Blog: Luxury in line for growth?
Leonie Barrie | 26 October 2009
Following hot on the heels of a new report released last week that says the luxury sector should return to growth next year, the latest results from French luxury fashion groups LVMH and PPR last week suggest any signs of a turnaround are still some way off.
PPR, which owns the Gucci brand, blamed a “lacklustre macroeconomic environment,” a drop in tourism and department store cut-backs for an 8% drop in third quarter sales. While fashion brands owned by LVMH continued to struggle as the company reported static revenues for the first nine months of 2009.
However, both firms concurred with the report’s findings that strong demand for luxury goods from shoppers in Asia and online make these areas the main focus for future growth. And significantly, they said results are improving as the year progresses.
Handbag and accessory maker Coach Inc, meanwhile, helped lift first quarter revenues through the introduction of new lower-priced lines, which have not only slowed the decline of US sales but also brought younger shoppers into its stores. Strong demand in China has also prompted the firm to open its first mainland store in the spring of next year.
Coach said its first quarter profit slipped 3.4% to $141m, while sales rose 1% to $761m. Direct-to-consumer sales, which include the firm's China business, soared 10%.
At the other end of the market, UK retail clothing giant Arcadia has posted a 13% increase in full-year pre-tax profit, thanks to a solid sales performance across its brands.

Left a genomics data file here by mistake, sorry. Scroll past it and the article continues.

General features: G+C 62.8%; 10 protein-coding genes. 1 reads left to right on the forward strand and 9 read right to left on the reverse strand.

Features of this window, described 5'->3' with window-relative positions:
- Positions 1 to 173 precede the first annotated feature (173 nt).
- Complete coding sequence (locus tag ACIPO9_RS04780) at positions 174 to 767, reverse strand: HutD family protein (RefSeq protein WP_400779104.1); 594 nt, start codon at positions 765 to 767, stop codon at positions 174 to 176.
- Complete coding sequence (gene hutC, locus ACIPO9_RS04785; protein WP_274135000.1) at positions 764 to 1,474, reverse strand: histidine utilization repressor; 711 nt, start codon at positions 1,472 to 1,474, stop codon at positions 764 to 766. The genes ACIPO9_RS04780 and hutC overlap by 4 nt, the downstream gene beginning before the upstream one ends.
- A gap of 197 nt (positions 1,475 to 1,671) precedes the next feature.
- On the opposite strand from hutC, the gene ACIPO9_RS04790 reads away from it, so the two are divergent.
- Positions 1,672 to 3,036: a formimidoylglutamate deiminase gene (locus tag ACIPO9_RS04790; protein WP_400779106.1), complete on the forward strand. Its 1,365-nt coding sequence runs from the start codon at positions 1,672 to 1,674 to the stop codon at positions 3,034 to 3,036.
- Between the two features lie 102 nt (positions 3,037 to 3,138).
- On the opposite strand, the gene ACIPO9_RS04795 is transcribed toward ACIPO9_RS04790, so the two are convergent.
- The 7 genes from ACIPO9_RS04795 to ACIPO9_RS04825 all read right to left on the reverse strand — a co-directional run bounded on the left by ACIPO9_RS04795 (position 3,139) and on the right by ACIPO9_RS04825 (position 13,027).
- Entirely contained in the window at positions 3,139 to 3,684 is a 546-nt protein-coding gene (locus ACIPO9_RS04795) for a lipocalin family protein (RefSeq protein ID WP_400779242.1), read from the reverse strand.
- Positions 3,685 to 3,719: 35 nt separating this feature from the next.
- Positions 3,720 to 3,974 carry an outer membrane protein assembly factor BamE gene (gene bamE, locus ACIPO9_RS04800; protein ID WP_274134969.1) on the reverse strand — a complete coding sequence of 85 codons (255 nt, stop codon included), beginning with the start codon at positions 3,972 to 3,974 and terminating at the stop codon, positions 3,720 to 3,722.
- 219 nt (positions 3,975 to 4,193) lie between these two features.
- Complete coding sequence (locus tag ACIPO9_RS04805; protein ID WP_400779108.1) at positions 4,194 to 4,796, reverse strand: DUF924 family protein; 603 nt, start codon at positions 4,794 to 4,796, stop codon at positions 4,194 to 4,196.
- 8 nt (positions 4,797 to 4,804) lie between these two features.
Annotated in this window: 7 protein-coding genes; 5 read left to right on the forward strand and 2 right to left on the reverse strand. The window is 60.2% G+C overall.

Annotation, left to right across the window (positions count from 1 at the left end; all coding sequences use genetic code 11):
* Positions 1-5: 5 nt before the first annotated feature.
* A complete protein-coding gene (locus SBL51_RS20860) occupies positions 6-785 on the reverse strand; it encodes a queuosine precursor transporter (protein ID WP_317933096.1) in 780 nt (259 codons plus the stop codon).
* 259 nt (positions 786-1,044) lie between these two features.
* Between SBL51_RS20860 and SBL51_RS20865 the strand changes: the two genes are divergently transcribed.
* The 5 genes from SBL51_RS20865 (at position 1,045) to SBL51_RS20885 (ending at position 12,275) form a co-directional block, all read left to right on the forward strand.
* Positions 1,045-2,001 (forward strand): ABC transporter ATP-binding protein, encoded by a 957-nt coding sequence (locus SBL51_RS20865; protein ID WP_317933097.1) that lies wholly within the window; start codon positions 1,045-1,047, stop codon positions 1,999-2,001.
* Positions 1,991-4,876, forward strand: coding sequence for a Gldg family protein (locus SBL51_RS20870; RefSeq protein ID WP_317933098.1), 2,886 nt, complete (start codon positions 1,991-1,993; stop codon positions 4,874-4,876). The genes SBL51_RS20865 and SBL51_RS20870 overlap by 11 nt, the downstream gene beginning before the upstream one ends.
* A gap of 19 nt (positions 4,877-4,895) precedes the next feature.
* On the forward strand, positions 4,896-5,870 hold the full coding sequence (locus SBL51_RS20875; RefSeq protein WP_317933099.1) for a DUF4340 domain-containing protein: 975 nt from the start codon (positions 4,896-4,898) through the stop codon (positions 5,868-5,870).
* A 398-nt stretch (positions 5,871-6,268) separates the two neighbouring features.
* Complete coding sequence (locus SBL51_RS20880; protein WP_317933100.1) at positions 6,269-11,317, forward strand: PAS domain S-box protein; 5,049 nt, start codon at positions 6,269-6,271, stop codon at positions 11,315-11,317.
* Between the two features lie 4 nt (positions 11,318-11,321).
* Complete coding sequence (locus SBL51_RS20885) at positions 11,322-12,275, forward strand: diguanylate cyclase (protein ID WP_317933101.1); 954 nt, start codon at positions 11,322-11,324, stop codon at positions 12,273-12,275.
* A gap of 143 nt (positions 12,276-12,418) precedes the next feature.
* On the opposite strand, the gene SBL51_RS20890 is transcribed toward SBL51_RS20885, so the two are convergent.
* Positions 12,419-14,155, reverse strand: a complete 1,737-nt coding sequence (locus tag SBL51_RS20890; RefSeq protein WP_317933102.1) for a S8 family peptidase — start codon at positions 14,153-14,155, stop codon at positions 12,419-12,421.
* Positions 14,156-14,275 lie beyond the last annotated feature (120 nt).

The company, which operates retail chains including Bhs, Topshop, Topman and Miss Selfridge, recorded a sales rise of 2.7% to GBP1.898bn (US$3.137bn) in the year to 29 August, while like-for-like sales were static. But owner Sir Philip Green voiced caution about the year to come, pointing to the potential impact of rising unemployment, the VAT increase and the impending General Election.
There are no such concerns for Hong Kong-based sourcing giant Li & Fung Limited, which is to buy US fashion firm Wear Me Apparel, which trades as Kids Headquarters, for US$100m. The move strengthens the firm’s growth platform, and will help it expand into new markets and categories including young men's and junior's.
And German sportswear company Puma AG is making moves to speed time to market and reduce costs with a landmark product development centre in Vietnam that brings together resources that had previously been spread across Asia. The centre in Ho Chi Minh City will be responsible for 85% of Puma's footwear and 15% of its apparel development needs, and will bring together prototype and sample suppliers.
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